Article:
Webster’s dictionary defines doubt as uncertainty of belief or opinion that often interferes with decision-making. To really grasp this though, we need to look at it on a more fundamental level. Doubt, as we are discussing it, is not really a verb or an action. It is more something that happens to you than something you choose to do. While it usually leads to actions and proactive movement, it is something more primal and base. A mix of instinct and external influences, it is hardly a cognitive construct. One rarely sits down and proceeds to actively doubt something. Instead we begin to see the reason why it is often described as something that invades or sneaks in like a thief. Used in literature, it is often described as almost a spate entity from the character that is experiencing it.

Another important aspect of doubt is that it is a negative entity. Similar to darkness in this respect, it shows itself to be something that is a lack of another thing, rather than a substance in itself. Darkness isn’t so much a thing in and of itself, as it is a lack of light. Doubt isn’t a think so much as it is a lack of a thing, certainty. Certainty is sometimes a tough commodity to obtain and as such in its absence, doubt flourishes.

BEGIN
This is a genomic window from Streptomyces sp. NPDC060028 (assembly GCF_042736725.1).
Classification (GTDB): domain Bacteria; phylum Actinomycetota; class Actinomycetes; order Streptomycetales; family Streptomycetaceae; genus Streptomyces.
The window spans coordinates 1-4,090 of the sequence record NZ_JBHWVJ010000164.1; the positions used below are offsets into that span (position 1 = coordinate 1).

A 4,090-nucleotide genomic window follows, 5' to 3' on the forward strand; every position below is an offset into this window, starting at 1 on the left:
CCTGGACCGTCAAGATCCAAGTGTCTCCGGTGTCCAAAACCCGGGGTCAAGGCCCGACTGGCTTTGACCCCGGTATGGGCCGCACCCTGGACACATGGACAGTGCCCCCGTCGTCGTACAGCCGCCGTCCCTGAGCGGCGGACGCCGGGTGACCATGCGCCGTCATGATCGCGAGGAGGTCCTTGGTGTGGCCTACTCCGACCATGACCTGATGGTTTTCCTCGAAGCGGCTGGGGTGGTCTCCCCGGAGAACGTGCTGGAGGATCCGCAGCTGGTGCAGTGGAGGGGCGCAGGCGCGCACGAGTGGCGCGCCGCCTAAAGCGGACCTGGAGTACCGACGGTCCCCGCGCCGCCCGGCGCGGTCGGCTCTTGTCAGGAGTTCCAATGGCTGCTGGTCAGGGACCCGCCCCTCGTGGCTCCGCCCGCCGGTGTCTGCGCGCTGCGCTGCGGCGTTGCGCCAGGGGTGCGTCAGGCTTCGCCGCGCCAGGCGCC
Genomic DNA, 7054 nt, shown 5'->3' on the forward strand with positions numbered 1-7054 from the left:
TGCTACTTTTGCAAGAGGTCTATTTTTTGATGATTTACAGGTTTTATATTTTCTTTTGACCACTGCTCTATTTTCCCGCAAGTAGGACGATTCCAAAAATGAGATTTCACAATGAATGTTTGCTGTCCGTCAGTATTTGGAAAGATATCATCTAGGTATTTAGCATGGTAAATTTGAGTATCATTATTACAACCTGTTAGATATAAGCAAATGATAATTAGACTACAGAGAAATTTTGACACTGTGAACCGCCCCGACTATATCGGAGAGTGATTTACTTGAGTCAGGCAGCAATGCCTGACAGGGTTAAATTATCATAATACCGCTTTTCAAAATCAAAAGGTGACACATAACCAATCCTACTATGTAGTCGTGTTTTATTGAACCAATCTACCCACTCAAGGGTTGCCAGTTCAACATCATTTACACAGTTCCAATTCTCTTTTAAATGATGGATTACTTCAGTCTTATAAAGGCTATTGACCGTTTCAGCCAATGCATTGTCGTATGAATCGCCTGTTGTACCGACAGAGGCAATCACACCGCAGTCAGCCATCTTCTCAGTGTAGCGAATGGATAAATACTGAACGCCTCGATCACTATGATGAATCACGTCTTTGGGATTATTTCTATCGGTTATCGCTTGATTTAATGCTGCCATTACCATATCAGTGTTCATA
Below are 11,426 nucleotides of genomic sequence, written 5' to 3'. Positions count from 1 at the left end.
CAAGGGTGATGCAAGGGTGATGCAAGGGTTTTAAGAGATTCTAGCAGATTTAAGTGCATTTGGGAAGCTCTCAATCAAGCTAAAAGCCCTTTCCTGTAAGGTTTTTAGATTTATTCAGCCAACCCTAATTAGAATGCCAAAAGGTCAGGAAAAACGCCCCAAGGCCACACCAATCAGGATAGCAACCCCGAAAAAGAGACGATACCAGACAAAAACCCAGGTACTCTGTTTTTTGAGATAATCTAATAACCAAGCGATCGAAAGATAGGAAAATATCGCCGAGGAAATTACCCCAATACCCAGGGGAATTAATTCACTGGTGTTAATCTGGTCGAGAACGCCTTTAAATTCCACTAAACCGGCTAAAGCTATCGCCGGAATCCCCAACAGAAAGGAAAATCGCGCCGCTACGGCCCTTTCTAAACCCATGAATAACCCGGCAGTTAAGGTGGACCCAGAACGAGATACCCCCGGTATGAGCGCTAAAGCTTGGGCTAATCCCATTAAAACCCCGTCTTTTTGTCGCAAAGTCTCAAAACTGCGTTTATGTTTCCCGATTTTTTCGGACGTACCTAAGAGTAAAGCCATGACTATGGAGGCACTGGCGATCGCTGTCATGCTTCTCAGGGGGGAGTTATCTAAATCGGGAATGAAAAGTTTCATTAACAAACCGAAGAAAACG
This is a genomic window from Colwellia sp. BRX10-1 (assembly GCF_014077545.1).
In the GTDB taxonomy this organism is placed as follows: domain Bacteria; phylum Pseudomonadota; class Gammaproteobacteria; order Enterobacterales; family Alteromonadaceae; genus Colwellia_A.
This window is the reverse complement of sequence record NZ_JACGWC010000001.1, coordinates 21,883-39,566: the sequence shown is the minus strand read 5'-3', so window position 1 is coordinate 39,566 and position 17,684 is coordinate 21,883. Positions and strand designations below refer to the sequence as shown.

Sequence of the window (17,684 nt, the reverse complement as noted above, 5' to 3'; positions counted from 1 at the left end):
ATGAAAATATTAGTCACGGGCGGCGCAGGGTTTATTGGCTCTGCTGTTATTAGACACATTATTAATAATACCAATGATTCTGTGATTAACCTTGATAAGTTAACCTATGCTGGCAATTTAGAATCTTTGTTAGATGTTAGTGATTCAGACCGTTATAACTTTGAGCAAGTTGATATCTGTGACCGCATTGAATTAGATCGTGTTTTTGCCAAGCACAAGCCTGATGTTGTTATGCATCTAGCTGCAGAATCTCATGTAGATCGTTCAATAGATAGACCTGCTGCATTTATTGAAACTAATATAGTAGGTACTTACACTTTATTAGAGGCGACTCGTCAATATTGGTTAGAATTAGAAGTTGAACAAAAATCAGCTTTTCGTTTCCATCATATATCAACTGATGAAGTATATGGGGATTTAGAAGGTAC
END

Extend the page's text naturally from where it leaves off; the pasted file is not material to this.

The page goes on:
As we begin to tackle this subject and seek to understand that which we hope to do battle with, we start to organize our war effort. We begin here, to get our ducks in a row, which we must do if we are to have any hope of victory in this fight. Our great enemy doubt can be brought down. It can be vanquished, and that eventual victory is going to find its origination in the seeking of knowledge, of understanding.

A Culture of Doubt

In the West, we have a saying, “Seeing is believing.” How many times have you heard the declaration, “I’ll believe that when I see it”? Hard evidence is valued over trust or belief, almost every time. One can build a friends trust, and have them “believe” in you, but even that is a time-tested process built on temporal evidence. Since the Enlightenment, western man has been so tied up in this Aristotelian notion of the here and now and what that entails. If I can touch it, it exists. Anything I cannot fully understand must be doubted. As a good friend of mine, Ben, says, “We live in a culture of doubt. Doubt should be assumed as it is our starting point.” One is actually out-of-place or odd, if one doesn’t struggle with doubt. Given a proper understanding of Western thought, one can assume a starting place of doubt and it suddenly isn’t so terrifying any more.